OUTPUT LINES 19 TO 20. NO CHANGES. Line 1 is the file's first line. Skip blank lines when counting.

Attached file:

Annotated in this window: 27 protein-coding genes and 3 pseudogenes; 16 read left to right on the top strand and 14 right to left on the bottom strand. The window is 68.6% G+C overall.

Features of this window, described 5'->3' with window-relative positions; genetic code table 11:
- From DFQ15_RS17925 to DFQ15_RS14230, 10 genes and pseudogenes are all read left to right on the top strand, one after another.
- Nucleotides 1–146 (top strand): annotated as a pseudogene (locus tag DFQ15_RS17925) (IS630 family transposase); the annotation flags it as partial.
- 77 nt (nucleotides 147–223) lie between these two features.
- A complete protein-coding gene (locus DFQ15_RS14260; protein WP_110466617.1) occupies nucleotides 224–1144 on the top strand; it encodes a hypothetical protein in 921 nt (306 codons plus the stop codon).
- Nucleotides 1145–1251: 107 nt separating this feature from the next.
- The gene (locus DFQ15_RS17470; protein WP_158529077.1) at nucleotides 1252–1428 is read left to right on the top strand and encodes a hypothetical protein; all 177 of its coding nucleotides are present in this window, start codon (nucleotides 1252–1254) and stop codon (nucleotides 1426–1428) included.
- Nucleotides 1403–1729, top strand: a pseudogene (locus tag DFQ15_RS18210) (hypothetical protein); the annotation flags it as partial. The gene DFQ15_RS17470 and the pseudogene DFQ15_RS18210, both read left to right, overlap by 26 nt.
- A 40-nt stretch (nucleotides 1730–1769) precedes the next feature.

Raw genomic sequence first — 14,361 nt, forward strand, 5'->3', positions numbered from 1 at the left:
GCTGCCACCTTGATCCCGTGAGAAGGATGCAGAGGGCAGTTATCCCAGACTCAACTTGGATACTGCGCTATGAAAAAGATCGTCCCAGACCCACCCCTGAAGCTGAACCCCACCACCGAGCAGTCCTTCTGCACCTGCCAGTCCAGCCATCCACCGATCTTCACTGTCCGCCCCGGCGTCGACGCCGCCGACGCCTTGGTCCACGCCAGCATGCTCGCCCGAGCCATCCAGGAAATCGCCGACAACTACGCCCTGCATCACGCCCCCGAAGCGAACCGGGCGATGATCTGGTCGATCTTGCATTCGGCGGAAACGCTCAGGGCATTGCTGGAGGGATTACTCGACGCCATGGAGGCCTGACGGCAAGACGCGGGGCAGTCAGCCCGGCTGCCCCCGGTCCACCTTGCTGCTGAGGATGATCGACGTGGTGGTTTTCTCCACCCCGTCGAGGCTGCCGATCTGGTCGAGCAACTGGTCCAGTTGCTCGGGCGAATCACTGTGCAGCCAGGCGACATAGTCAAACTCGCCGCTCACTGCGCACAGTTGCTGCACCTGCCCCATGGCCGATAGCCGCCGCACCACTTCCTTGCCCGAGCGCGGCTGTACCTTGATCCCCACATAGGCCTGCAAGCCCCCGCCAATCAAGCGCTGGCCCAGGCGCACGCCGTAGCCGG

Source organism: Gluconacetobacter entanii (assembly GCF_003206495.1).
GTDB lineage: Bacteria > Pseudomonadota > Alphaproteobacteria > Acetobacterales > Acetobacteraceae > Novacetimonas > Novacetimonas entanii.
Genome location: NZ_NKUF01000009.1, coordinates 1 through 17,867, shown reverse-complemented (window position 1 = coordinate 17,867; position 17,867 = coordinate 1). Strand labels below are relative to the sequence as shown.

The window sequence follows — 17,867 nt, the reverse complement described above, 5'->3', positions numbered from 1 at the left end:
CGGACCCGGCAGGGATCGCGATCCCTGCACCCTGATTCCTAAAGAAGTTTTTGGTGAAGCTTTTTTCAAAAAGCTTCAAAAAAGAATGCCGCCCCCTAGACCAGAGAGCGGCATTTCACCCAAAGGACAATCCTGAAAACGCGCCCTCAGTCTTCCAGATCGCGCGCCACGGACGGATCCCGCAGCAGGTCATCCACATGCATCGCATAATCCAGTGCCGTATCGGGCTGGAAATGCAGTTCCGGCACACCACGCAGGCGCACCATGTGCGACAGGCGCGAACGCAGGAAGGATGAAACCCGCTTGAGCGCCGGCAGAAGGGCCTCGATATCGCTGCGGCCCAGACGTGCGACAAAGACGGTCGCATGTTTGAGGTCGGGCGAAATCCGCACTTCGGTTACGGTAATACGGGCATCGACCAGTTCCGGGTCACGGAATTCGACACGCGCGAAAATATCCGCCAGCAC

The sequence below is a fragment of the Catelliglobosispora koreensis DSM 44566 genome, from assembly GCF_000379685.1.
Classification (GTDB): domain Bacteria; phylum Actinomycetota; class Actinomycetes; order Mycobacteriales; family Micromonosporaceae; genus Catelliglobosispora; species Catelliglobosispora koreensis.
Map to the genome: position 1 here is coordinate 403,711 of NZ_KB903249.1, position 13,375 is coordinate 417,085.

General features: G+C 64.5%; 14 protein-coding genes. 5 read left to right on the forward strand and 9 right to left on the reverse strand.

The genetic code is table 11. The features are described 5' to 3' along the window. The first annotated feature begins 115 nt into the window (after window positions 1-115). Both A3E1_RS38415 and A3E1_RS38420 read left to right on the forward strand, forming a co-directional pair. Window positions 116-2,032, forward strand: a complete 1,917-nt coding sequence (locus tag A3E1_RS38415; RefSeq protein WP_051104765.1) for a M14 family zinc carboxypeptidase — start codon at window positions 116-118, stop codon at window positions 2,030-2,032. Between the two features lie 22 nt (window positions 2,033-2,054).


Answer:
Classification (GTDB): domain Bacteria; phylum Actinomycetota; class Actinomycetes; order Mycobacteriales; family Micromonosporaceae; genus Catelliglobosispora; species Catelliglobosispora koreensis.
Map to the genome: position 1 here is coordinate 403,711 of NZ_KB903249.1, position 13,375 is coordinate 417,085.